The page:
# Hydrogen atom, what's the wave equation for the atom's nucleus?

Basically, it's the Schrödinger equation for a free particle, but it's important to note that that particle isn't the proton - it's the entire atom's center of mass.

This is covered in reasonable detail in suitably rigorous textbooks in quantum mechanics (though I can't think of a specific example at the moment), and the basic idea goes like this:

- You start with the Schrödinger equation for the electronic and nuclear coordinates, i.e. with the hamiltonian $$ H = \frac{1}{2M}\mathbf p_N^2 + \frac{1}{2m}\mathbf p_e^2 - \frac{Ze^2}{|\mathbf r_N-\mathbf r_e|}. $$
- You then transform your system to a new set of coordinates: one for the relative motion, and one for the center of mass, \begin{align} \mathbf r &= \mathbf r_e-\mathbf r_N &&& \mathbf R &= \frac{1}{M+m}\left(M\mathbf r_N+m\mathbf r_e\right) \\ \mathbf p &= \frac{M}{M+m}\mathbf p_e-\frac{m}{M+m}\mathbf p_N &&& \mathbf P &= \mathbf p_N+\mathbf p_e. \end{align}
- You verify that the new coordinates satisfy the correct (canonical) commutation relations, i.e. that $[x_j,p_k] = [X_j,P_k] = i\hbar \delta_{jk}$ and $[x_j,P_k]=0 = [X_j,p_k]$.
- You express the nuclear and electronic coordinates as functions of the transformed coordinates, put them into your hamiltonian, and work away at the transformation, to get $$ H = \frac{1}{2(M+m)}\mathbf P^2 + \frac{1}{2\mu}\mathbf p^2 - \frac{Ze^2}{|\mathbf r|}, $$ where $\mu = \left(\frac1m+\frac1M\right)^{-1}$ is the reduced mass (itself very close to $m$ in the limit where $m\ll M$).

This decomposition completely separates out your (initially coupled) dynamical problem into two separate and quite distinct sub-problems, the usual electronic hamiltonian, $$ H_\mathrm{el} = \frac{1}{2\mu}\mathbf p^2 - \frac{Ze^2}{|\mathbf r|}, $$ and a center-of-mass hamiltonian given by just the free-particle kinetic term, $$ H_\mathrm{COM} = \frac{1}{2(M+m)}\mathbf P^2. $$ That can then be used to get the explicit wave equation for the "nuclear" (actually center-of-mass) motion. In the simplest case this is indeed just the free particle, but it's easy to see how it can be modified to, say,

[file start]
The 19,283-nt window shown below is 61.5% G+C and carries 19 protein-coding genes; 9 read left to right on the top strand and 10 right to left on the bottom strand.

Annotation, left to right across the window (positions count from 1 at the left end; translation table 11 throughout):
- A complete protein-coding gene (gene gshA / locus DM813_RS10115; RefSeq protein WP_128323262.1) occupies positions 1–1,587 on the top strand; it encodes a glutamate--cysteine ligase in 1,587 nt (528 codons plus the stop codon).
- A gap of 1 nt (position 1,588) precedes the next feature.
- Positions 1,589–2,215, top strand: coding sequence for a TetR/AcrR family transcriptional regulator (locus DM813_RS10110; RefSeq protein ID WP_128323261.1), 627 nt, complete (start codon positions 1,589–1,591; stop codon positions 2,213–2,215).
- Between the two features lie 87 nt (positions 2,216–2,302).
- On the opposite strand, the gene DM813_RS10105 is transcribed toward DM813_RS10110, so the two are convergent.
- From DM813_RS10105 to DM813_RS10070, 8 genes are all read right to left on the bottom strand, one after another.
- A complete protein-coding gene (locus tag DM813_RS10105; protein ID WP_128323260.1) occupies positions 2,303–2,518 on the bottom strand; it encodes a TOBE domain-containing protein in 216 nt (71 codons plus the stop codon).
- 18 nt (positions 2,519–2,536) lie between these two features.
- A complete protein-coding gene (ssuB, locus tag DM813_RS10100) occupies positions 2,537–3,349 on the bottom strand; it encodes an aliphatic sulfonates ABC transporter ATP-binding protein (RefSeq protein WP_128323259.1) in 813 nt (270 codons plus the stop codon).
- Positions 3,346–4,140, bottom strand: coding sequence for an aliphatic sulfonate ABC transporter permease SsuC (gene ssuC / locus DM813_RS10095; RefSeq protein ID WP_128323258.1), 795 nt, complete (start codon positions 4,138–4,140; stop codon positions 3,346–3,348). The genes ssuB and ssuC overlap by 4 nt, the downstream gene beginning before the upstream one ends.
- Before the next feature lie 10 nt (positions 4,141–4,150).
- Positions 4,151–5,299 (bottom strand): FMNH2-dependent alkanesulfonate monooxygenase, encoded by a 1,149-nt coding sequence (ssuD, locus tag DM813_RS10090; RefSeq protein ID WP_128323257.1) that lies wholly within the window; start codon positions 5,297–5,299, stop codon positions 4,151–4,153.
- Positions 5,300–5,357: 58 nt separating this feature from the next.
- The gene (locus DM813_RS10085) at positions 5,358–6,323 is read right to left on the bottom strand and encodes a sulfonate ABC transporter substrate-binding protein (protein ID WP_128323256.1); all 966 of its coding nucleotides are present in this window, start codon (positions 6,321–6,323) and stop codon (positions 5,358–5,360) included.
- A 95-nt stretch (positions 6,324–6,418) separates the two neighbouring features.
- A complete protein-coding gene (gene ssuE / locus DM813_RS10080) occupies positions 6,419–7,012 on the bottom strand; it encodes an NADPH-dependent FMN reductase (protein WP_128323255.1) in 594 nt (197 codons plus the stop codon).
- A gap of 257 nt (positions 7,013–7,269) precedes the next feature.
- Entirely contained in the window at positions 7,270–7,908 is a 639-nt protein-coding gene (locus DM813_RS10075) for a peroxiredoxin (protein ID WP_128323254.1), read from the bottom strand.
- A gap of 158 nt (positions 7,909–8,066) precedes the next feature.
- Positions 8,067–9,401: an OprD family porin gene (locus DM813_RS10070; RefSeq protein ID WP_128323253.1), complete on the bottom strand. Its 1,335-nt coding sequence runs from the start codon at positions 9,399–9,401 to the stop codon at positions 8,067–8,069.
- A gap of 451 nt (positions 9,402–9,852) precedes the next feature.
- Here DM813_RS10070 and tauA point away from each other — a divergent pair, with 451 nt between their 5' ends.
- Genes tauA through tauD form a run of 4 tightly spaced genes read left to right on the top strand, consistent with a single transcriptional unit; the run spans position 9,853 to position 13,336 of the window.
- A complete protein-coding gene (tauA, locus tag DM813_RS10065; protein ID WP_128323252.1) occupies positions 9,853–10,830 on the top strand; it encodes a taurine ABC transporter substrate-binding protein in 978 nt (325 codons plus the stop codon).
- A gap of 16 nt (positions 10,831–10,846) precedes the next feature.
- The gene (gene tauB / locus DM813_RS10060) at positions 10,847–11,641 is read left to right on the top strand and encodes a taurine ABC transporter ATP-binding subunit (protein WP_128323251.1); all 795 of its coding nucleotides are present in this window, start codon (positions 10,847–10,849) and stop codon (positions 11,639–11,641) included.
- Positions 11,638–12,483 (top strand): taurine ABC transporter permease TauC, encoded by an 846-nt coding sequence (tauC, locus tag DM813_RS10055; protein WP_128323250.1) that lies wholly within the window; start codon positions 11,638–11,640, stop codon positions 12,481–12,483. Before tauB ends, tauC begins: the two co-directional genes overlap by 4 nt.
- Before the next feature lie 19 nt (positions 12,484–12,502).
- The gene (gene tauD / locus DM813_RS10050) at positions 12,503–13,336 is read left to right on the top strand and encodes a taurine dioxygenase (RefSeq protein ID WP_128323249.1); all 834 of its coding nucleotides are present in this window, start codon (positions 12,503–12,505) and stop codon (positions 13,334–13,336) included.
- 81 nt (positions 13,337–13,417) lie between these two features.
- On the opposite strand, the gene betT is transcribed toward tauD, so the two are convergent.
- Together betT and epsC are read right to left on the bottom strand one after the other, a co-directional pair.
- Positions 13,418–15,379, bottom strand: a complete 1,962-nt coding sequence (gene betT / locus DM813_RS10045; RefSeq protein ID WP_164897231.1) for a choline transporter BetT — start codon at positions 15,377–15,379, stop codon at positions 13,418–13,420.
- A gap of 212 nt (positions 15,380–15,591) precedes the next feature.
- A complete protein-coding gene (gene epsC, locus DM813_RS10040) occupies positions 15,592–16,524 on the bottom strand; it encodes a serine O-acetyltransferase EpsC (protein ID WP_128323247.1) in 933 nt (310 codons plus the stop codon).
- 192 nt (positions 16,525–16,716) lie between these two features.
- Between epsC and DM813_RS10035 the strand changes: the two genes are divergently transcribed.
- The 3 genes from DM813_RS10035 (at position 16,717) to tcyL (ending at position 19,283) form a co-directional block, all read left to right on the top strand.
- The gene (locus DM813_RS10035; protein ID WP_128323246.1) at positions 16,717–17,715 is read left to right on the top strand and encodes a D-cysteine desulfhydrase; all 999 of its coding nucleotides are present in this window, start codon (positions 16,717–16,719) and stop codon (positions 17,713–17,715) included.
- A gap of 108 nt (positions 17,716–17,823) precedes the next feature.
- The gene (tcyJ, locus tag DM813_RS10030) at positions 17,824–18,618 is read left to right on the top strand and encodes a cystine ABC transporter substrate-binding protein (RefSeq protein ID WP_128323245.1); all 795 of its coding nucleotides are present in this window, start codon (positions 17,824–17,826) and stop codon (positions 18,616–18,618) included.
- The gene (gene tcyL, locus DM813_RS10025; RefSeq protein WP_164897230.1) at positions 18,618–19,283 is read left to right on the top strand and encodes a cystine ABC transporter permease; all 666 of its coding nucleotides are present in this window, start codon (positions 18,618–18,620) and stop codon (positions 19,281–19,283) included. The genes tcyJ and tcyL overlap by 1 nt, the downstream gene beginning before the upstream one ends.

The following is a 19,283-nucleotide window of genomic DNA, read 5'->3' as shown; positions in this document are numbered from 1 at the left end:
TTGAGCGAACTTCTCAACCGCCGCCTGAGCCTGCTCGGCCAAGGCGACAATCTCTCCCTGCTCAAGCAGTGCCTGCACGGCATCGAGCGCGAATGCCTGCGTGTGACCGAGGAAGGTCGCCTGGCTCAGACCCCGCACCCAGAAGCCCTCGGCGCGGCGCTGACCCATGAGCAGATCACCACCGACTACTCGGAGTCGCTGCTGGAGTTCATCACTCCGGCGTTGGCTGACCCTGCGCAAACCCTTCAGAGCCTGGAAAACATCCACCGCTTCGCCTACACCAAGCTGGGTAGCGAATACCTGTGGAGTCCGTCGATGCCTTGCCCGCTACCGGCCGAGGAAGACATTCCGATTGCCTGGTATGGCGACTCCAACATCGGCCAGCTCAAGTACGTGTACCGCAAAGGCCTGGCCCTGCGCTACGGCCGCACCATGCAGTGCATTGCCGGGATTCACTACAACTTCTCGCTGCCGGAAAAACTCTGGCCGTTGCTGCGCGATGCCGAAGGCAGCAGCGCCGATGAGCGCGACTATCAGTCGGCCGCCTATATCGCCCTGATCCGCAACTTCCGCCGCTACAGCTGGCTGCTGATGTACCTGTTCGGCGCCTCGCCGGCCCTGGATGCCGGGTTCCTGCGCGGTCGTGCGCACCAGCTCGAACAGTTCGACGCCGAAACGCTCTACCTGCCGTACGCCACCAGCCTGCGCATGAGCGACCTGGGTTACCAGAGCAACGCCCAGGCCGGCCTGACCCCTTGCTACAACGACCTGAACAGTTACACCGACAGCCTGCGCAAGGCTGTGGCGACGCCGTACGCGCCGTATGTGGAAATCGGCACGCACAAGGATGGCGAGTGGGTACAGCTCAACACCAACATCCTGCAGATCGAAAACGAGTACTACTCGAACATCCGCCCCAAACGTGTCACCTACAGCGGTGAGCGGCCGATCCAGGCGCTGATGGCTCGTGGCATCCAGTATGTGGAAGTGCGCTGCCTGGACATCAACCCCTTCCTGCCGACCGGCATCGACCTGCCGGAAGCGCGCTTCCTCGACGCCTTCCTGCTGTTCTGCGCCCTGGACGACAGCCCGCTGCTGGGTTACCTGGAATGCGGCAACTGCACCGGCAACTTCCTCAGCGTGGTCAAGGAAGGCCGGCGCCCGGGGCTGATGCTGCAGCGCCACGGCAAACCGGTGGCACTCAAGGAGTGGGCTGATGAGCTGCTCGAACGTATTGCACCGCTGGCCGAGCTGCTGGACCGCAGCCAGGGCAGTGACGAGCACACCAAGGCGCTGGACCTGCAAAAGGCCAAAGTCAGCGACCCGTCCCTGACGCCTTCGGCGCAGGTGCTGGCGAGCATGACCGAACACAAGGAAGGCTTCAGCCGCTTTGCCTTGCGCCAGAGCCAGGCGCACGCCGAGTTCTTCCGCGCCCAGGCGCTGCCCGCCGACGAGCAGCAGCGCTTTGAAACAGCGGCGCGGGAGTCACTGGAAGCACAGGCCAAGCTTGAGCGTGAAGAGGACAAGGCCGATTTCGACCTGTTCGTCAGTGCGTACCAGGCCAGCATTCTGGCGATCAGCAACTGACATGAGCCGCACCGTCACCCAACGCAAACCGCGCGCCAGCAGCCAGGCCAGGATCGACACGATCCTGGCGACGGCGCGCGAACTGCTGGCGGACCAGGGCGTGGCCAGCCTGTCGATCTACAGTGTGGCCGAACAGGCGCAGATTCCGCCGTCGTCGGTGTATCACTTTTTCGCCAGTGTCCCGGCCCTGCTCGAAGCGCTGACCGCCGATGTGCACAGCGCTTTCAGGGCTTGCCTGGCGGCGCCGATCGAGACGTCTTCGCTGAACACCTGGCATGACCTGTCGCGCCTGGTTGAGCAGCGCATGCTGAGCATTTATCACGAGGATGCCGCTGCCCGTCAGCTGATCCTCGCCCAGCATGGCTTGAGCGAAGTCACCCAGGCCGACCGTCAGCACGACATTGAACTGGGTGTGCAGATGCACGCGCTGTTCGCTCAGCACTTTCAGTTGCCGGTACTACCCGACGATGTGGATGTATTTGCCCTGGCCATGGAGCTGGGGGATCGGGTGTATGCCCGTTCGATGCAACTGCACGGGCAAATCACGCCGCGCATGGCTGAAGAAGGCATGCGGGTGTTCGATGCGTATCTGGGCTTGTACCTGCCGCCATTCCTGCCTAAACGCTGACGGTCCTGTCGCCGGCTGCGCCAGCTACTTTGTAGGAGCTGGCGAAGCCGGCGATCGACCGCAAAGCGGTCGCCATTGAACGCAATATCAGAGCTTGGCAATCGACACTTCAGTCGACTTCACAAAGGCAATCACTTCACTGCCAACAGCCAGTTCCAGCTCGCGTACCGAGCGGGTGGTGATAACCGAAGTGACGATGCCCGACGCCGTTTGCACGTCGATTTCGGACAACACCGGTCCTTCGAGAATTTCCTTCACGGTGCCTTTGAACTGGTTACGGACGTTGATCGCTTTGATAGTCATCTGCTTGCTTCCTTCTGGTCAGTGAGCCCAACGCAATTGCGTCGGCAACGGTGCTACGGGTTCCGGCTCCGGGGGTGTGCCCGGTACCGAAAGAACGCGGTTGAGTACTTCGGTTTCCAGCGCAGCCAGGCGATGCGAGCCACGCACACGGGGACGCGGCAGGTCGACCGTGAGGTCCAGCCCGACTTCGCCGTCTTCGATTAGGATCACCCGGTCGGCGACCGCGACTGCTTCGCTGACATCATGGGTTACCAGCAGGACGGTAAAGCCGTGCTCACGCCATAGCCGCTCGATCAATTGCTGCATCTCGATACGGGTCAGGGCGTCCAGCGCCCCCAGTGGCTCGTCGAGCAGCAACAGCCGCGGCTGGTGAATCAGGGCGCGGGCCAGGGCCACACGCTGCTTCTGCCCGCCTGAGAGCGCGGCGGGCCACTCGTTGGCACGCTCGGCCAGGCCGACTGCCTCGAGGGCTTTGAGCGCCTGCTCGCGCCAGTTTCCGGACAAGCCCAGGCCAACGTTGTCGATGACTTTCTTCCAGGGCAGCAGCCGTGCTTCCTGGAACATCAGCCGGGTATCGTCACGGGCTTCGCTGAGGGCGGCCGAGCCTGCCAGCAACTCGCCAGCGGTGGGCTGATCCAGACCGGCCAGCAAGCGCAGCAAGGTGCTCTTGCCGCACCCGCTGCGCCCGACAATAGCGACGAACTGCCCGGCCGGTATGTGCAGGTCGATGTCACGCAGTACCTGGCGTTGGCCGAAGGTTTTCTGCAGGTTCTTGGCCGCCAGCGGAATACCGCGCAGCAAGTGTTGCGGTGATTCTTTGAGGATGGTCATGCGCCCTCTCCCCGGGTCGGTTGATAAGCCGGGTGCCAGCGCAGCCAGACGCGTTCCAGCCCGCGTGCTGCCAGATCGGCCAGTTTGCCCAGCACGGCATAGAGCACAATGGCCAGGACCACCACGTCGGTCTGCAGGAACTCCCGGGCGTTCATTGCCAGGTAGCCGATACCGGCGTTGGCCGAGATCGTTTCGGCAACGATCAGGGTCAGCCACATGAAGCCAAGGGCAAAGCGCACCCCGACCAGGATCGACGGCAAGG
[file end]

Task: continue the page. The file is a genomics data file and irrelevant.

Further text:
- include an explicit potential that specifically addresses the nuclear motion,
- add the potential for a dipole trap, which works by adding an $\mathbf R$-dependent external potential that couples off-resonance to the electronic motion, which then 'freezes' that degree of freedom to an $\mathbf R$-dependent ground state with an $\mathbf R$-dependent ground-state energy that acts as a trap for the center of mass, or also
- account for the momentum of a photon that's absorbed by the electronic degrees of freedom,

among many possible applications.

Oh, and also: nothing in my initial procedure is specific to quantum mechanics, and that separation of variables is also present in essentially identical form (i.e. you only need to swap out the canonical commutators for an identical preservation of the Poisson brackets) within classical hamiltonian mechanics.

By conservation of momentum, the center of mass of the atom is what actually stays fixed. This implies that there is a perfect correlation between the wavefunctions $\Psi$ of the electron and $\Phi$ of the proton:

$$\Phi(x)=\Psi(-(M/m)x),$$

where $M$ is the mass of the proton and $m$ is the mass of the electron.

The effect on the energy levels is to replace the electron's mass with the reduced mass.

I write this to supplement the correct answer of @BenCrowell and the, in my view, incomplete answer of @EmilioPisanty. In my opinion, and it seems also to be Ben Crowell's, the question of the OP clearly aimed at the QM **wave function description of the proton** in the hydrogen model.